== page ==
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Who would have thought getting naked outside Italy’s tomb of the unknown soldier was a bad idea?

Tourists wade into a fountain at a memorial in Italy. Police are now looking for suspects. (Courtesy Rome Police)
Tourists wade into a fountain at a memorial in Italy. Police are now looking for suspects. (Courtesy Rome Police)
By Siobhan O’Grady Washington Post

The Altare della Patria in Rome houses Italy’s “tomb of the unknown soldier,” a type of monument that is usually hallowed and solemn ground.

But a couple of tourists who recently visited the memorial decided to strip down and bathe in the fountain in front of it. Footage of the incident, published this week on an Italian blog’s YouTube page, shows two men playfully wading into the fountain in their underwear. They pose for a few photos, and then one of them drops his pants completely, smiling and holding his fingers up in peace signs while his boxer shorts hang at his knees.

The video has apparently caught the attention of the Italian government and Rome’s local police, who are now looking for the men. Deputy Prime Minister Matteo Salvini of the far-right League party said on Twitter that he “will know how to educate these idiots if they are caught.”

“Italy is not their home bathroom,” he said.

In a statement posted on Facebook, Italian police said the behavior was “illegal and outrageous,” and that the perpetrators are not Italians, but “native English speakers.” The police said they are investigating the incident and seeking assistance in finding the men.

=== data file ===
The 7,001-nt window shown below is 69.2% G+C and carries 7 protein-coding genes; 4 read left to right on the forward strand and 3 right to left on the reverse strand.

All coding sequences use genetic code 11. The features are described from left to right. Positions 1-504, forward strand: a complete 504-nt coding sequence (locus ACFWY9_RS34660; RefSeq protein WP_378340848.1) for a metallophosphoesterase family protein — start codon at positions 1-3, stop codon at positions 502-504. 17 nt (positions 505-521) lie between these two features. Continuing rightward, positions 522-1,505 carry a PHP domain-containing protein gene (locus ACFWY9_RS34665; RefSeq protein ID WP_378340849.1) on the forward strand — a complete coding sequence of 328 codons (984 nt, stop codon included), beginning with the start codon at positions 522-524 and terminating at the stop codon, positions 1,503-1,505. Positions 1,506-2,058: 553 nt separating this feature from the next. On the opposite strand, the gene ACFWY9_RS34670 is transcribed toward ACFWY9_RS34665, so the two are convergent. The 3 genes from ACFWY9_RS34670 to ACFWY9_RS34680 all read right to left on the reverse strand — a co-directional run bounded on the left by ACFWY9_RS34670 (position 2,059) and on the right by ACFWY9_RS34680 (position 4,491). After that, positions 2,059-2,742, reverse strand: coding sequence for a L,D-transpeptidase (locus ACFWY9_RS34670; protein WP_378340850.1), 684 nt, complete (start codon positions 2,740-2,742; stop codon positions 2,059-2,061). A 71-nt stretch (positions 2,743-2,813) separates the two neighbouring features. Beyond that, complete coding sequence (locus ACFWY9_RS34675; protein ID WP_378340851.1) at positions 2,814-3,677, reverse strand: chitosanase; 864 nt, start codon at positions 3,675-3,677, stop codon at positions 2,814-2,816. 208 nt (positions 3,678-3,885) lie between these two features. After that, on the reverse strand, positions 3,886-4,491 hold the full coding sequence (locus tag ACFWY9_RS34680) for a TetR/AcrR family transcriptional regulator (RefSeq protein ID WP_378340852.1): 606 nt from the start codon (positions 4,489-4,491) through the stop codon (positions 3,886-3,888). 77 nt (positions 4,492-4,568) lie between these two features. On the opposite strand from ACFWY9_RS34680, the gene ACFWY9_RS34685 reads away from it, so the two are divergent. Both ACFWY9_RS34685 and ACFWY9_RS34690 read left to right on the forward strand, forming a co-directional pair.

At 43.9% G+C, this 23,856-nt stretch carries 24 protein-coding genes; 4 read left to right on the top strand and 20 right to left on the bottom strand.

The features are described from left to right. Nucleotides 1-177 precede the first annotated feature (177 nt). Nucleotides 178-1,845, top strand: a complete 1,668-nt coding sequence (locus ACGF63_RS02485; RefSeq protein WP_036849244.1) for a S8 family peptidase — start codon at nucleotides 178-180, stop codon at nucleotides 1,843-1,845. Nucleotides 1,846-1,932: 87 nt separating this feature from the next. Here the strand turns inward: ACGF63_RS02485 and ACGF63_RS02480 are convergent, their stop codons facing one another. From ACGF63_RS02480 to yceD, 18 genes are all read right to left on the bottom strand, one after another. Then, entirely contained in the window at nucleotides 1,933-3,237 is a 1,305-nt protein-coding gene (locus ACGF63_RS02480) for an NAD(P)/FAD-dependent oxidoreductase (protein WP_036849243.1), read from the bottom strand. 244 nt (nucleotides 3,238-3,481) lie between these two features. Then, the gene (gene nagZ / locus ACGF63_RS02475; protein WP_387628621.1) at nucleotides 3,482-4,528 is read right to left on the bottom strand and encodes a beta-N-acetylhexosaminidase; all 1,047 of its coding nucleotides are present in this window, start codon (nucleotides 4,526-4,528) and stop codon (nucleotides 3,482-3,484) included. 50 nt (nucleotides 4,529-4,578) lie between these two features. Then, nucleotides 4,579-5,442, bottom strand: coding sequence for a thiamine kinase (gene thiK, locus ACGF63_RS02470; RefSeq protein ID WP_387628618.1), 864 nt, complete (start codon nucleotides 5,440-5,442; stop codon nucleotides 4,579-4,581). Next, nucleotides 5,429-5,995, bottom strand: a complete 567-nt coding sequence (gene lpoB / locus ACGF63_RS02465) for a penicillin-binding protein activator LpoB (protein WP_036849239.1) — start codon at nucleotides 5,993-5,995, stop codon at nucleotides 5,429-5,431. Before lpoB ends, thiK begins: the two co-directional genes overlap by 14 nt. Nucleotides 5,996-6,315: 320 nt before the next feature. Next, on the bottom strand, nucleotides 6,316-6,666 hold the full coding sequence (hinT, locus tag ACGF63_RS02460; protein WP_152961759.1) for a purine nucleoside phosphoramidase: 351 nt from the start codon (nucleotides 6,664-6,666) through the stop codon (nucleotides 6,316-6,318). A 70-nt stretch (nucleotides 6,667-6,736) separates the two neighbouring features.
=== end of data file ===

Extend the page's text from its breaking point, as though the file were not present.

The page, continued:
Luca Bergamo, the deputy mayor of Rome, said the tourists’ decision to skinny-dip in the fountain “offends each of us, the memory of our country and the fallen, to whom the monument is dedicated,” the BBC reported. “We are faced with a behavior that denotes stupidity and ignorance, lack of respect for the history of Rome and Italy.”

Bergamo added that the men “will get the maximum punishment possible” if they are caught. The Guardian reported that a police source said the fine could be at least $460.

Rome’s many fountains are often featured as the backdrop for films. In Federico Fellini’s “La Dolce Vita,” for example, Swedish actress Anita Ekberg famously splashes through the Trevi Fountain.

That landmark was the scene of a different drama this summer, when an argument between two tourists jockeying for perfect selfie positioning led to a brawl between their two families. The Guardian reported that Rome implemented a new fine system last year for people caught eating by the fountain – or swimming in it.

It’s not clear whether that fine included specific provisions for skinny dippers.

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